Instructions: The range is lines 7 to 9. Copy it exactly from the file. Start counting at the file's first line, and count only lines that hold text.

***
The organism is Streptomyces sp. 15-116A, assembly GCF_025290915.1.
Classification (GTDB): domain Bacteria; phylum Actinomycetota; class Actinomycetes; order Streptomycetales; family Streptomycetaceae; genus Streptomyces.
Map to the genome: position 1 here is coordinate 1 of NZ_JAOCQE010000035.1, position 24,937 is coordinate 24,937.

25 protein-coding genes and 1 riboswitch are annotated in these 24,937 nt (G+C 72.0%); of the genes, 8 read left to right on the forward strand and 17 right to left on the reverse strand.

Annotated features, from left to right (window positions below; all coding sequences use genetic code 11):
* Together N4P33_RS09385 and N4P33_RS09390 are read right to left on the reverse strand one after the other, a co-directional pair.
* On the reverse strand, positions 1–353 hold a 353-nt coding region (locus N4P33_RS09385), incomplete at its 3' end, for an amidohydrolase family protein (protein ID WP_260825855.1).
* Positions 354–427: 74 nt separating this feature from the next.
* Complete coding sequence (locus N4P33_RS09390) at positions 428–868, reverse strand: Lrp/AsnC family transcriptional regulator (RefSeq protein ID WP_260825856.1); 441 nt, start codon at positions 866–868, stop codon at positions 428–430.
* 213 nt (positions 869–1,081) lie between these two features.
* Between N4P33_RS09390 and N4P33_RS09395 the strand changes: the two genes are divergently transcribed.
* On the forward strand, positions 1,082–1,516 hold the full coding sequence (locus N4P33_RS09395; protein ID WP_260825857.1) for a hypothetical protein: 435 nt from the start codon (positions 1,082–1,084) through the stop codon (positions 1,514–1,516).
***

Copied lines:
* On the reverse strand, positions 1–353 hold a 353-nt coding region (locus N4P33_RS09385), incomplete at its 3' end, for an amidohydrolase family protein (protein ID WP_260825855.1).
* Positions 354–427: 74 nt separating this feature from the next.
* Complete coding sequence (locus N4P33_RS09390) at positions 428–868, reverse strand: Lrp/AsnC family transcriptional regulator (RefSeq protein ID WP_260825856.1); 441 nt, start codon at positions 866–868, stop codon at positions 428–430.